If you are anywhere near London this weekend – like, within a 300-mile radius – you should be pointing your bike toward Shoreditch for the annual Bike Shed London show.
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Taking place Saturday and Sunday (26-27 May) Bike Shed London is Europe’s biggest annual motorcycle show, celebrating the always-difficult-to-label side of motorcycling that people sometimes lazily refer to as the hipster scene. For its part, Bike Shed refers to it as “new-wave and cafe-racer custom motorcycle culture.”
But really it doesn’t need a label. Bike Shed is just about people who love bikes getting together to stare at some bikes. And if you get tired of staring at bikes there’s plenty of other stuff to check out: art, photography, live music, local bars, coffee, street food, a whisky and cigar lounge (Cigars? That’s so ’90s), a barbershop, tattoos, and on and on. It’s Bike Shed, man – there’s not a lot else like it.
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The exhibited bikes are “invitational” – selected from builders in the United Kingdom, Europe, and the United States. Bike Shed prides itself on being a show that doesn’t separate folks from the bikes, so no velvet ropes or barriers.
Because it’s an incredibly cool show that attracts an incredibly cool crowd, you can expect a fair few manufacturers and clothing brands to be there, including Dainese, Rev’It, Indian, Triumph, Ducati, Yamaha and BMW.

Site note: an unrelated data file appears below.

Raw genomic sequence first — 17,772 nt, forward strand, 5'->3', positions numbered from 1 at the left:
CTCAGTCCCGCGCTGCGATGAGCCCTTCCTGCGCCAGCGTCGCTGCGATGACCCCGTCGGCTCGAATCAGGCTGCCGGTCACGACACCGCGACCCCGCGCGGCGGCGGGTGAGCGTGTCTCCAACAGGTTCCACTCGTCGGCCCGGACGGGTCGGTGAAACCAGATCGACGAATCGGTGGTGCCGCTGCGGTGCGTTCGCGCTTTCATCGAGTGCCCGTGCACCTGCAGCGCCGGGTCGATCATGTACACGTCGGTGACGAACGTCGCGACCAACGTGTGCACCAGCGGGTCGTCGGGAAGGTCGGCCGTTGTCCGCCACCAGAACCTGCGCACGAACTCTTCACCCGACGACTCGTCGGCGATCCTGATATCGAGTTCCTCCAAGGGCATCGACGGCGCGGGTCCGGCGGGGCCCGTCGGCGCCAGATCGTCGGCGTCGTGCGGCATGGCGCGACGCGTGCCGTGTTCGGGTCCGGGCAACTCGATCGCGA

Thanks to a press release that hit my inbox exactly as I was writing this article, I know Ducati will be displaying a number of customized Scrambler Ducati models, including a cafe racer-inspired Scrambler 1100 by deBolex Engineering, an 803cc Scrambler converted by deBolex into a TT-style racer, the Holographic Hammer Ducati Scrambler designed by Sylvain Berneron, and a Scrambler Icon flat tracker by Survivor Customs.
On a personal note: I really love that Indian shows up at all these events – Bike Shed, Wheels and Waves, Sultans of Sprint, etc. The Scout platform has been pretty successful in Europe and it’s good to see Indian pushing toward a demographic that is so creative and vibrant.
Bike Shed describes itself as “extremely family friendly, safe for kids, and enjoyable for non-bike-riders,” so I’m pretty upset I won’t actually be going this year. It would have been the perfect place to rock up astride the Harley-Davidson Street Bob. But, unfortunately, I’ll be riding a Ducati Multistrada 950 in Scotland this weekend. (Yeah – “unfortunately.” This moto life really sucks)
It’s such a cool event, though… perhaps I could make a slight detour through London on my way back home.